More on Bharat Bandh

The only partial success of    the Bharat Bandh has shown that the problems of building up an all-India united front against the Bharatiya Janata Party (BJP) are immense. It is curious that the TMC, the ruling party in West Bengal, opposed the bandh while the Bahujan Samaj Party (BSP) and its leader, Mayawati refused to join it. In contrast, the Kisan rally organised earlier was fairly successful. Issues like the rise in the prices of petrol and diesel do not evoke much response as yet, although ordinary customers do not approve of such rises. It may be recalled that when the prices of petrol and petroleum products drastically went down in the international market, the Modi government preferred to keep them out of the GST. Now the official explanation for the rise is the rise in international prices. This is hypocritical, but the way the bandh was called and implemented highlights the failure of the opposition. In truth they are still in disarray. The tyrannical face of communal fascism has been evidenced in numerous events. It is communal, because it is based on the ideology of the 'othering' of Muslims and dalits. It is fascist because it constantly endeavours to punish protesters including writers, journalists, researchers, lawyers and civil rights activists by inciting the police,who are only too ready to serve as the lackeys of the powerful, against them. Refusal to take complaints against an MLA for raping a girl and instead filing false cases against the father of the victim, ultimately torturing him to death, is one example. Such examples have grown in number and intensity ever since Narendra Modi and Amit Shah's ascent to power.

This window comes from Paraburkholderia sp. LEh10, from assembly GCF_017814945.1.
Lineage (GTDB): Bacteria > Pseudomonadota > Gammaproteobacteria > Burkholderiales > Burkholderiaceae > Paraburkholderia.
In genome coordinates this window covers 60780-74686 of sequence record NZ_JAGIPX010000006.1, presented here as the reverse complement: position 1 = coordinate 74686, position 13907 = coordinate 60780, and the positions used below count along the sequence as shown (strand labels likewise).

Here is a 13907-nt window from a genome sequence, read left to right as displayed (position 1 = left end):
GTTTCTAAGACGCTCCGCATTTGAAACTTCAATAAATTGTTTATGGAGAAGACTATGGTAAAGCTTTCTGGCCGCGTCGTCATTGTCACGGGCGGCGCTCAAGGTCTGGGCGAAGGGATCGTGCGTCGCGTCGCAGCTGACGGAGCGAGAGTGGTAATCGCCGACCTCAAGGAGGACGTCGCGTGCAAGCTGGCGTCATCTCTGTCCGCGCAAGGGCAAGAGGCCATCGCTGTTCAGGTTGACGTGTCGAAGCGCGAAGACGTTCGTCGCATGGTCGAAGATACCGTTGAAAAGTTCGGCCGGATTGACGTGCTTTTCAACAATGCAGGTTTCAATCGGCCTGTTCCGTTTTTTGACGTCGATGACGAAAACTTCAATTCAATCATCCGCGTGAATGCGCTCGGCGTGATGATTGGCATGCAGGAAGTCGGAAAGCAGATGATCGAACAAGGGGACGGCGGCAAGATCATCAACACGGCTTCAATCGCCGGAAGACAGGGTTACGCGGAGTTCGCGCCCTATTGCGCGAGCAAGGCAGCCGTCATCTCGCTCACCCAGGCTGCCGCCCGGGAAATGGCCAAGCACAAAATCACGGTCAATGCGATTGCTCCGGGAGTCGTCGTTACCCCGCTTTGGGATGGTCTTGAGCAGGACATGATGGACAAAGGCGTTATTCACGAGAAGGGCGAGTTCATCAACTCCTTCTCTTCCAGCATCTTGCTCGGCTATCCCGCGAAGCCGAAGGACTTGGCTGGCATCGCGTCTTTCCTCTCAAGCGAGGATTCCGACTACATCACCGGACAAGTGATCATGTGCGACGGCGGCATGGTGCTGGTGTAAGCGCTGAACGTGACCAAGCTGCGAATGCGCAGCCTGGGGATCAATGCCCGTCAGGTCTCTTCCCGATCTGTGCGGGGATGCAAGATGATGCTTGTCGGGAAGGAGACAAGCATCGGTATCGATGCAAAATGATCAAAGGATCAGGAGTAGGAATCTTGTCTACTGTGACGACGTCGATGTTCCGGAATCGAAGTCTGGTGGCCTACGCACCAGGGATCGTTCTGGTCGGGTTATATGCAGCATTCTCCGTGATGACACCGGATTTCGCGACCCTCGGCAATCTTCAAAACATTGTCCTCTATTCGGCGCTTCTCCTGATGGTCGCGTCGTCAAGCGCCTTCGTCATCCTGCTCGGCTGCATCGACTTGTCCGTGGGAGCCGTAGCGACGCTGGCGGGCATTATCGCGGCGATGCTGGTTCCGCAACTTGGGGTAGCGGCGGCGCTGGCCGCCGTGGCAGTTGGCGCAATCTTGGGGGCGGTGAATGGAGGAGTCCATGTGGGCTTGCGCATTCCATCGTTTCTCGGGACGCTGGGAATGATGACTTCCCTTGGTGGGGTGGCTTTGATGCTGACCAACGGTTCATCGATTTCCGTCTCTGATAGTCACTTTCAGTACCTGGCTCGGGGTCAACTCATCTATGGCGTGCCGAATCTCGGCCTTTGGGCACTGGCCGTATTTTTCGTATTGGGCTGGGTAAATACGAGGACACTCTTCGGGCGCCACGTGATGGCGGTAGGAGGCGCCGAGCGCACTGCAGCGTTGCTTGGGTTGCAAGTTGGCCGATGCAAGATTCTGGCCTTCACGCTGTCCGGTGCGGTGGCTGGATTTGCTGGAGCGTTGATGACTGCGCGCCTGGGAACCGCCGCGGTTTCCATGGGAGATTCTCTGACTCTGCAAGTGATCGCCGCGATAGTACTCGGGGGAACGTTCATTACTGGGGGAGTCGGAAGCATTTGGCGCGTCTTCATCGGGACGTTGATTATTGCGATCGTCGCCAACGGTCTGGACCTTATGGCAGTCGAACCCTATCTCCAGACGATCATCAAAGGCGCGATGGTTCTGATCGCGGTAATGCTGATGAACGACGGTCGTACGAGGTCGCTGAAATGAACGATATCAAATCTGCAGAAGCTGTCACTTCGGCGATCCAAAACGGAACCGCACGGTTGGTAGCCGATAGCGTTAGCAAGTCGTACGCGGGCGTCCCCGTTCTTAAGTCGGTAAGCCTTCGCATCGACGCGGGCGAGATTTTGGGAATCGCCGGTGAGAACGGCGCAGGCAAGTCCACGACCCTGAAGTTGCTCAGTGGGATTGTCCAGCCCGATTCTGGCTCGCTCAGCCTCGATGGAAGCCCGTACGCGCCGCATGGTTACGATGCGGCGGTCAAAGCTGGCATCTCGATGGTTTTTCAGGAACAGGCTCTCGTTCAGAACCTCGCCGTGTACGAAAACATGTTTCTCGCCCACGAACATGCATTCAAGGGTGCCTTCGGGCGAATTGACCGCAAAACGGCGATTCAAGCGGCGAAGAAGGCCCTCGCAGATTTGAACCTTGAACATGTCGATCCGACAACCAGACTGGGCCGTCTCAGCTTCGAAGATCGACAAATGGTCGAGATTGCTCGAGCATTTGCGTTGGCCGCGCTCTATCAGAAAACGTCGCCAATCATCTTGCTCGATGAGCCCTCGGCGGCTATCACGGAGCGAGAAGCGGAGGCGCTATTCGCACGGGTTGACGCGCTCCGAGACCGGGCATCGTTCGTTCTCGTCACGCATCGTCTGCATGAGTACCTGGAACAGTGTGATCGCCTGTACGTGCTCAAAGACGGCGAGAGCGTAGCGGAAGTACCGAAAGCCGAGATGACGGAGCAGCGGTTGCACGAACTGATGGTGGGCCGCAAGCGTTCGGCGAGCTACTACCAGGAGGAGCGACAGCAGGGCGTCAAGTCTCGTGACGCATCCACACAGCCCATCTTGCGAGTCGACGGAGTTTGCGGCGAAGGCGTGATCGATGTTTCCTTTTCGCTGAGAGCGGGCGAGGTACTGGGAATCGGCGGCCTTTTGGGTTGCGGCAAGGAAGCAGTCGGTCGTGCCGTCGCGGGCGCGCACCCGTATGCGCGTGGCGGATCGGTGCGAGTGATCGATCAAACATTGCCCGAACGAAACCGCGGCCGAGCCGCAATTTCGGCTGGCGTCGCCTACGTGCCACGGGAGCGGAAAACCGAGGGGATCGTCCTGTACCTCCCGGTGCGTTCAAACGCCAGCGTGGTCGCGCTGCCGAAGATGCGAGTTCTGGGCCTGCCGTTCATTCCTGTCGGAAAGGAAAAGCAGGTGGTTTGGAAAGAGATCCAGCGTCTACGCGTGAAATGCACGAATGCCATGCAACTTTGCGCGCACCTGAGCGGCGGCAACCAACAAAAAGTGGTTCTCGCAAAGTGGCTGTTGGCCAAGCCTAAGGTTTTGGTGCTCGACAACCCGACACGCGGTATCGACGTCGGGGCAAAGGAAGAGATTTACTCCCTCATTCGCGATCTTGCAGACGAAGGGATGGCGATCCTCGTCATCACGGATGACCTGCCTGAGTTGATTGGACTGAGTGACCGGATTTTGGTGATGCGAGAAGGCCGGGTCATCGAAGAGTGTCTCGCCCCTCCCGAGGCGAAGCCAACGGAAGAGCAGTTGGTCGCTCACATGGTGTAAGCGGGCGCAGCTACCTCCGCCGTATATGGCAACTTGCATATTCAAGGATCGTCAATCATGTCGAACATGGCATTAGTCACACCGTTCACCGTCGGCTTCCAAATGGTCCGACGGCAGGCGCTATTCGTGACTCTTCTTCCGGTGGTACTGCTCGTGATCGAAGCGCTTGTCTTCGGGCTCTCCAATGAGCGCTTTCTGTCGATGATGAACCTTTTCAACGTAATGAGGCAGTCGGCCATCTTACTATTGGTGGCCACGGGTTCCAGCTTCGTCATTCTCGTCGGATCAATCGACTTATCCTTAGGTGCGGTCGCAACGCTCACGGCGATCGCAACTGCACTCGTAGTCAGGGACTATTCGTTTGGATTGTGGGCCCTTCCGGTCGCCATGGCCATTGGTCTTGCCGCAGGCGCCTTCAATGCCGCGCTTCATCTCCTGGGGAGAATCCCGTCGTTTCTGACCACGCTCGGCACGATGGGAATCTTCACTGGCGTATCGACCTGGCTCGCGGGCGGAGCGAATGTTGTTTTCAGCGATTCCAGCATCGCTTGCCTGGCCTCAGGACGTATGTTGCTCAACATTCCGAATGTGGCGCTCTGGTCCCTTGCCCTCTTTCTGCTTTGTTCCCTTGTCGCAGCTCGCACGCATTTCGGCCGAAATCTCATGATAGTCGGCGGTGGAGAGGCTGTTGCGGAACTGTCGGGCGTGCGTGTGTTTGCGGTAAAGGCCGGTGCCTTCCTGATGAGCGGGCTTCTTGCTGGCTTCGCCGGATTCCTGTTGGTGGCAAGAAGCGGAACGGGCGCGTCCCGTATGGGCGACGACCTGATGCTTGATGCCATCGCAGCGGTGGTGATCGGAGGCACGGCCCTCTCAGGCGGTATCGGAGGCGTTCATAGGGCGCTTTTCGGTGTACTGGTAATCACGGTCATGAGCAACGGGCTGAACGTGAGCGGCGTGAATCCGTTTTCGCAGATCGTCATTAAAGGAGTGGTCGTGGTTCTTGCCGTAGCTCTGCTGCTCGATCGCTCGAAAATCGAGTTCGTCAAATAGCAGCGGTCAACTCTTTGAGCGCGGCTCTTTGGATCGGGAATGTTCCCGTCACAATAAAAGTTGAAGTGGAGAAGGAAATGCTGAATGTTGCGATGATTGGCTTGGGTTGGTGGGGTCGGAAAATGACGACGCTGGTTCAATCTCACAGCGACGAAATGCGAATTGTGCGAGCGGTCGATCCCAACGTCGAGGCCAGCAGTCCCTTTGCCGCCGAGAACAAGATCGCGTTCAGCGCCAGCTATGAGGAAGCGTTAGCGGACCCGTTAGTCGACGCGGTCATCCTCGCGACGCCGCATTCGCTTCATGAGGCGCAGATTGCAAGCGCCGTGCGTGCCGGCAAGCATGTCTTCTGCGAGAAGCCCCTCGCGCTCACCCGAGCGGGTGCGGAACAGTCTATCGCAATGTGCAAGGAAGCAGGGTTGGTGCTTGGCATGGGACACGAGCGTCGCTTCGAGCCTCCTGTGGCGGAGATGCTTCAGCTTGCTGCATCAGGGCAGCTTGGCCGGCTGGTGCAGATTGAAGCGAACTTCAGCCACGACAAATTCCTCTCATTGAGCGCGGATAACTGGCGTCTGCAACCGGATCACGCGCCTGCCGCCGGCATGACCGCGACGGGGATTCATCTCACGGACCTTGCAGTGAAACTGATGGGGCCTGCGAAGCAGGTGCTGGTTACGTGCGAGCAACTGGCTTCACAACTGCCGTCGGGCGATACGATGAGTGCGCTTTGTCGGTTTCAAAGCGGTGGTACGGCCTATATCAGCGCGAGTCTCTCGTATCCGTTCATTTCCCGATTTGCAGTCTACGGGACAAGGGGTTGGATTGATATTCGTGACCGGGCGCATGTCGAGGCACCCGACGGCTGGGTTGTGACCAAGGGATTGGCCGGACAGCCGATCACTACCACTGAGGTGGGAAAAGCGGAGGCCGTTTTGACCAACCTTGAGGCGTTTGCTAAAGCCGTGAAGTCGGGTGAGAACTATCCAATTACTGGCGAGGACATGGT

Of course, the so-called opposition parties cannot escape their responsibility. As far as West Bengal is concerned, one phenomenon is particularly noticeable, namely growing influence of the ideology of anti-Muslim communalism. One reason is the increasingly dictatorial actions of the ruling Trinammul Congress, which has been bent on suppressing all dissent by force. Growing ccorruption is an additional factor.

All these have driven many towards the BJP and emboldened the die-herd communal forces who had so far been lying low. They are now propagating all sorts of lies and thus misleading the people through the social media. The other is the virtual inaction of the parliamentary left which, after enjoying long years of powers and privileges, became heavily dependent on the police and robbed themselves of all independence in thought and action. Except the recent struggle in Bhangar, there has been no mass movement that caught the attention of the greater public. There too the struggle was directed mainly against the tyranny of the ruling establishment. The dictatorial nature of the ruling party cadres has certainly corroded the possibility of an anti-BJP platform. In other states too, the greed for power of the opposition politicians and their internal quarrels have helped the forces of communal fascism.

What is needed is a concerted effort to build up a broad based united front capable of fighting the forces of communal fascism on all fronts, not in the polls only. This battle should cover a broad spectrum, from exposing the alliance of Modi with the plunderers of bank money, namely the corporate houses, to the comprehensive presentation of the real truths about India's history as against the distortions made by communal fascists. As Professor Amartya Sen has recently pointed out, no powerful and strong political movement can be built up through elctoral adjustments alone.

Vol. 51, No.12, Sep 23 - 29, 2018